Natore Rajbari
Natore Rajbari is situated in Natore, a district town about 48 km east of Rajshahi, was the zamindari headquarters of the Natore Raj. Like most of the feudal palaces in Bangladesh the palace ruins of Natore are approached through a long avenue, fringed on either side with carefully planted rows of bottle palms.Ramjivan, the real founder of the Raj family, made his headquarters at Natore and built most of the Rajbari complex, the tanks, temples, orchards and flower gardens. Originally Natore was a small settlement under Taraf Kanaikhali in Lashkarpur Pargana.

Chhoto Sona Masjid
Chhoto Sona Masjid is a remarkably fine architectural specimen of the Sultante Period. It was built by Wali Muhammad son of Ali during the reign of Sultan Hossain Shah (1493-1519). It has fifteen gilded domes including three chauchala domes in the middle row. Chief attractions of the Mosque are its intricate stone carvings and decoration. The gilding employed in the ornamentation that has given the building its appellation Chhoto Sona Masjid (Little Golden Mosque).

Tahkhana
Literally Tahkhana (Persian) means a cold building or palace. A structure built on the west bank of a large tank situated in the Firuzpur quarters of the city of Gaur-Lakhnauti is traditionally known as the Tahkhana.Mughal Subahdar Shah Shuja(1639- 1660 AD) occasionally used to visit and stay in Gaur-Lakhnauti to honour his patron saint Shah Niamatullah Wali point to this great Mughal governor as the builder. Shah Shuja held his court at Rajmahal, not very far from Gaur. It is very likely that Shah Shuja built this small palace as a khanqah (resting, meditating and preaching place) of the saint, and the mosque and the tombs as its adjuncts.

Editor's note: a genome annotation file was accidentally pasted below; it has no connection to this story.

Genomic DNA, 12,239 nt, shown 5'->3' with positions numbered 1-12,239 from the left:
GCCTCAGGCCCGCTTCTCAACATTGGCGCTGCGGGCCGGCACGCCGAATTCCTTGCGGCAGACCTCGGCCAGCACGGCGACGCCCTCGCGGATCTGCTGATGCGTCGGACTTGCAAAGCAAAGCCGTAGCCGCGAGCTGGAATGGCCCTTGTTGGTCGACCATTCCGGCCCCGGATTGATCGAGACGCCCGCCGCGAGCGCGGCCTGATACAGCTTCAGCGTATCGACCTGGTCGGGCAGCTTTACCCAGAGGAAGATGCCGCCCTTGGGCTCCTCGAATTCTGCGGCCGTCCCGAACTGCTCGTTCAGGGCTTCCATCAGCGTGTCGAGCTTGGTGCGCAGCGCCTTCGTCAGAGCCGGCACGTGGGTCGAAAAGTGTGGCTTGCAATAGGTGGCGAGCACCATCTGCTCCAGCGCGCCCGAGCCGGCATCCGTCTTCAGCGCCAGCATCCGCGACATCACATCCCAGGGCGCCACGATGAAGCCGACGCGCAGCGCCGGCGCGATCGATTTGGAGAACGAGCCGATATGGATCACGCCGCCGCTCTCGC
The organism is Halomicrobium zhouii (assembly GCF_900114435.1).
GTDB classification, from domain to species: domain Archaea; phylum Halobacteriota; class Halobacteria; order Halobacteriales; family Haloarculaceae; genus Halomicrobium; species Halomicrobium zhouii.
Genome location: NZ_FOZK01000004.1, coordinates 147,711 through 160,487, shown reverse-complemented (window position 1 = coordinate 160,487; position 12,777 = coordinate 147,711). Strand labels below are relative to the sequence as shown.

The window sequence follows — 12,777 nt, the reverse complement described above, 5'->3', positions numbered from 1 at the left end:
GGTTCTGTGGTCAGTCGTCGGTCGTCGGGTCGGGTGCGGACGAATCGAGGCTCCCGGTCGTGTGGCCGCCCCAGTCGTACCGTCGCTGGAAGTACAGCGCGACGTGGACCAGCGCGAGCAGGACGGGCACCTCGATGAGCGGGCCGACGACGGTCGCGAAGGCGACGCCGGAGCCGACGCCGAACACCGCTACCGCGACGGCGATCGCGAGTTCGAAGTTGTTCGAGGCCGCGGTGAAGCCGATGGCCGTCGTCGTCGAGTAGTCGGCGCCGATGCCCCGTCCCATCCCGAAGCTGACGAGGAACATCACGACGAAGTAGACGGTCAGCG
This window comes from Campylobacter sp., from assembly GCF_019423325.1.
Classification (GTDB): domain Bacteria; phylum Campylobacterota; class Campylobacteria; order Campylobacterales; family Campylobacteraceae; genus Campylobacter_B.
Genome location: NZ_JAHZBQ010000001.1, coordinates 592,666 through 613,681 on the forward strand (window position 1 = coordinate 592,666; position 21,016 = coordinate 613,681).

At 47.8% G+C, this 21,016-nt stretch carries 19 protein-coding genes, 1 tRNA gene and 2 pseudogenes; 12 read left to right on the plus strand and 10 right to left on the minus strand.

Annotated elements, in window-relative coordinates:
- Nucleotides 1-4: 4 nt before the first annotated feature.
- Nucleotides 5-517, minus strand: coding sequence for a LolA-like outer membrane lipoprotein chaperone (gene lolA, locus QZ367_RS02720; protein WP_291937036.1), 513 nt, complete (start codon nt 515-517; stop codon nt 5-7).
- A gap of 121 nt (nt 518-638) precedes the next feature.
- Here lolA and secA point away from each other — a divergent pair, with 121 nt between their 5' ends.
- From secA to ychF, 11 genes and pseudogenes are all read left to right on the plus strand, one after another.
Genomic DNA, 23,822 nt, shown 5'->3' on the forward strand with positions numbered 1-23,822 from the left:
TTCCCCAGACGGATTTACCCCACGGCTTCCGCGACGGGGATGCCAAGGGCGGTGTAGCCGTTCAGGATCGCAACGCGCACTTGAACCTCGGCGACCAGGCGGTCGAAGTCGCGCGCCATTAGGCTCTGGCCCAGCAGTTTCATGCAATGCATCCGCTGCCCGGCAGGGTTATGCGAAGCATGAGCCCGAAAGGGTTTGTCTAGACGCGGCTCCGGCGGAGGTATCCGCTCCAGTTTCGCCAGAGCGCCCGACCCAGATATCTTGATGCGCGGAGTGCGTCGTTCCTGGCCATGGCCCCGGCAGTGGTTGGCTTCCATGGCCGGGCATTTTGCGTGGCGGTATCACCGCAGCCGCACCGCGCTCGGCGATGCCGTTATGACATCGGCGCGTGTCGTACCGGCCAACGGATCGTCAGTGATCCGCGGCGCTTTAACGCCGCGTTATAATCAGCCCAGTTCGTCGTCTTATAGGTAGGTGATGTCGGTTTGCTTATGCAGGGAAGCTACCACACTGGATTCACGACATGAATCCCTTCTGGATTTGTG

Kantajee Temple
Kantajee Temple is the most ornate and beautiful temple of Bangladesh. It is treated as one of the finest masterpieces of medieval architecture of Bengal made by red burn mud. Every inch of the temple surface is embellished with exquisite ‘Terracotta’ plaques, representing flora fauna, geometric motifs, mythological scenes and an astonishing array of contemporary social scenes and favorite pastimes. These artistic creation must attract the visitors. It is a Holy place, generally people come here to pray and see the ancient heritage architecture.

Dinajpur Rajbari
Dinajpur Rajbari now in ruins, is situated on the north-east outskirts of the present town. Originally enclosed within defensive moats and high rampart, the derelict remains of the Dinajpur Rajbari, can now be approached through a tall arched gate facing west. Inside the palace precinct near the gateway on left is a painted Krishna temple and on right, some ruined outhouses and another inner gateway that provides access to an inner square court. Facing the courtyard on the east is a flat-roofed temple, the front verandah of which is supported on four semi-Corinthian pillars and another set of columns carry the roof of the main hall.

  • Transportation.
  • Accommodation on twin sharing basis in Parjatan Hotel/Guest House.
  • All meals from (Breakfast+Lunch+Dinner)
  • All applicable entry fees
  • Experiences Guide
  • Drinks both hard and soft.
  • Items of personal nature and items not mentioned above.